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How long does it take to become an anesthesiologist and what classes will I have to take to become one?

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Merlyn’s Answer

Hi Logan! Great question!

You would need to complete four years of college, four years of medical school, and four years of residency training in anesthesiology. Residency is where you are a doctor in training in your specialty of interest. For anesthesiology, you can have variations of your first year of residency focusing on Internal Medicine, Surgery, or a variety of electives that will help you be a great anesthesiologist depending on your program. Your 2nd, 3rd, and 4th year is where you would be training as an anesthesiologist.You can subspecialize even further for an extra year if you want to focus on a specific aspect of anesthesiology.

For classes in college, you would need to do the premed requirements for being able to apply to medical school. Otherwise, you can usually major and minor in whatever subject that interests you!

In medical school, you can take anesthesiology electives in your third and fourth year, as well taking the initiative to shadow and do research in the field at any point.

Merlyn recommends the following next steps:

Speak to a premed advisor about premed requirements + classes
Apply to medical school

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Julio’s Answer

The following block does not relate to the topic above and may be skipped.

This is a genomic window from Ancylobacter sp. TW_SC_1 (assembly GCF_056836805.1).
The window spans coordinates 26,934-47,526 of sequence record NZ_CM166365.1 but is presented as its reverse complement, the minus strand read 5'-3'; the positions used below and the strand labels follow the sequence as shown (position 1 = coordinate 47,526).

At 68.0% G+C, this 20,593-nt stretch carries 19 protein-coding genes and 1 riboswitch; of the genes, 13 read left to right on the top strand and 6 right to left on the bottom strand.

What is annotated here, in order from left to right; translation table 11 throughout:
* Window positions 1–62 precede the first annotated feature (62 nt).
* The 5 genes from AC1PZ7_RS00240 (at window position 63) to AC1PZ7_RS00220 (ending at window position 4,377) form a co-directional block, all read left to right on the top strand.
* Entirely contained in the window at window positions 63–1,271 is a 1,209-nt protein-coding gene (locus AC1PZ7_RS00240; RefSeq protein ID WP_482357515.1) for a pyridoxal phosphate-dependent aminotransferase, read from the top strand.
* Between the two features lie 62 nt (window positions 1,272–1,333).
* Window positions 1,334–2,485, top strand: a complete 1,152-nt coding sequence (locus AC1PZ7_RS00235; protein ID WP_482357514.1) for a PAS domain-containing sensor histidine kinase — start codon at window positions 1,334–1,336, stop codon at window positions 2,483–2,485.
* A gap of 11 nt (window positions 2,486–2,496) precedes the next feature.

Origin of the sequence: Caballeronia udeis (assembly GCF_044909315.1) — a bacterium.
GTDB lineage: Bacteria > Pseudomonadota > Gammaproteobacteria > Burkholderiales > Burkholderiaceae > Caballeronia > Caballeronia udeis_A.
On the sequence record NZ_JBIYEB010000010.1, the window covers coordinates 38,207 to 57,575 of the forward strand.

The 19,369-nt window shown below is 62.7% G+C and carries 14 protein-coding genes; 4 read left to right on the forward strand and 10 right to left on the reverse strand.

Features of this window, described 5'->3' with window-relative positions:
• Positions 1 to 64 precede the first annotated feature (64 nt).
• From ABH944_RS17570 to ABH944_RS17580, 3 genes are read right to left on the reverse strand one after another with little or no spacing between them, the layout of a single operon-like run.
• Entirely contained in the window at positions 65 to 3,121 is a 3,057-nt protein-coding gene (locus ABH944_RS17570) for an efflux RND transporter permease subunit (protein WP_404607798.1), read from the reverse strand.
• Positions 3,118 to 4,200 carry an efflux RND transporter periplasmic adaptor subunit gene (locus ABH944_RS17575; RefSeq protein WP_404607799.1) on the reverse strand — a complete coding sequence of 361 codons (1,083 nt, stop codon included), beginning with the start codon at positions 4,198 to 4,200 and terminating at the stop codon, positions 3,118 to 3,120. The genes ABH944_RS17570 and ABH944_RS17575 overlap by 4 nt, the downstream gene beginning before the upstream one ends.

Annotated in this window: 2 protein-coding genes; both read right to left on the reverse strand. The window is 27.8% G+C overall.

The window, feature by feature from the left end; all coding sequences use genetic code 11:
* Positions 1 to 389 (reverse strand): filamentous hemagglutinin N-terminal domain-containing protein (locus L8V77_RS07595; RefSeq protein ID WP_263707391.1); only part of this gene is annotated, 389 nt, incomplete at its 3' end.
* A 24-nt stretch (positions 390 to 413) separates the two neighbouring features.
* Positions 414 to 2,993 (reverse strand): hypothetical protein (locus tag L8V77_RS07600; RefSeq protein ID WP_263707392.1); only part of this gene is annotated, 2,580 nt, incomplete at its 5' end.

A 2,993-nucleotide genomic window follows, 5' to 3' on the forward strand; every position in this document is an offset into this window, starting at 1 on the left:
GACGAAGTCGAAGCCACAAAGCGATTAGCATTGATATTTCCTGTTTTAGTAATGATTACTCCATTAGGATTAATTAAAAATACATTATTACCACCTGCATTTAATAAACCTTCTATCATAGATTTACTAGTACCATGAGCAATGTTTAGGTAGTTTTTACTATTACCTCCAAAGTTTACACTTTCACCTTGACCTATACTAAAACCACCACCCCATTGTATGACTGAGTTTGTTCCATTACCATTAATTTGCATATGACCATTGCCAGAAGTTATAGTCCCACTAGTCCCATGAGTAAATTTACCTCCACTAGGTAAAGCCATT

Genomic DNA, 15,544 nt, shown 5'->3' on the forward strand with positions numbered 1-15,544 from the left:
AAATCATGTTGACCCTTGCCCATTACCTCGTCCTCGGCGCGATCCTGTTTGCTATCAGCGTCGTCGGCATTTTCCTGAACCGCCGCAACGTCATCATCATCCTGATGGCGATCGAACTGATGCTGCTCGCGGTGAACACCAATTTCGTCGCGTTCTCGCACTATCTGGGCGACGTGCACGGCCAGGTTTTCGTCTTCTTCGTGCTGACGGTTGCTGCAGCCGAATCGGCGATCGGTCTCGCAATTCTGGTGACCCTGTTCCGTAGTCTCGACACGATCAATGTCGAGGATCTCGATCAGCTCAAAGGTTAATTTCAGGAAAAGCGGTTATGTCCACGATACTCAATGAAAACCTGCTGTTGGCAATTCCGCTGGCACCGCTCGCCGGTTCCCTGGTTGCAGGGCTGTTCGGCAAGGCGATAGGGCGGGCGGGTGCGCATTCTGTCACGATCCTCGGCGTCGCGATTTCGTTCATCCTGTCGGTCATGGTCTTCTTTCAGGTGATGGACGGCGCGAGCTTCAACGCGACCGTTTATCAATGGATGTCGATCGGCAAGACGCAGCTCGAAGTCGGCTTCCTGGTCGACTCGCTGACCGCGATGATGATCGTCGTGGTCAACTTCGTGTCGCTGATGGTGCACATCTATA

Hey Logan,

Merlyn gave you a really good answer, but I want to touch a bit more on some topics in which they did not. It does take about 12-13 years to become a fully certified anesthesiologist, although you are working with patients for about 4-6 of those years under supervision (residency and last years of medical school).

The classes which you will take during your undergraduate years are dependent on your major, obviously the "best" topic to major in is Biology or something very closely related to it as it will prepare you for medical school, BUT you can definitely major in anything remotely similar to your future career such as Health, Psychology, etc. A Biology Bachelor's degree will consist of Biology, Microbiology, Chemistry, Organic Chemistry, Advanced Math Classes, and Physics as well. It is a difficult major that will require you study the most out of nearly any other major in college (regarding Physics, Engineering, and other more detailed majors).

The upside to majoring in an easier major is that you will not have to deal with some of the more advanced classes that many students struggle in. The downside is that Medical Schools put priority on graduates with a degree in a science such as Biology, Microbiology, or similar AND you will have a harder time acclimating to the Medical School courses that other students may be better prepared for with the majors I talked about.

Conclusion: You can major in anything and still get into medical School, but for the best chance into getting accepted, you want to major in Biology or something very similar and although it may be more difficult, It better prepares you for Medical School. Good Luck.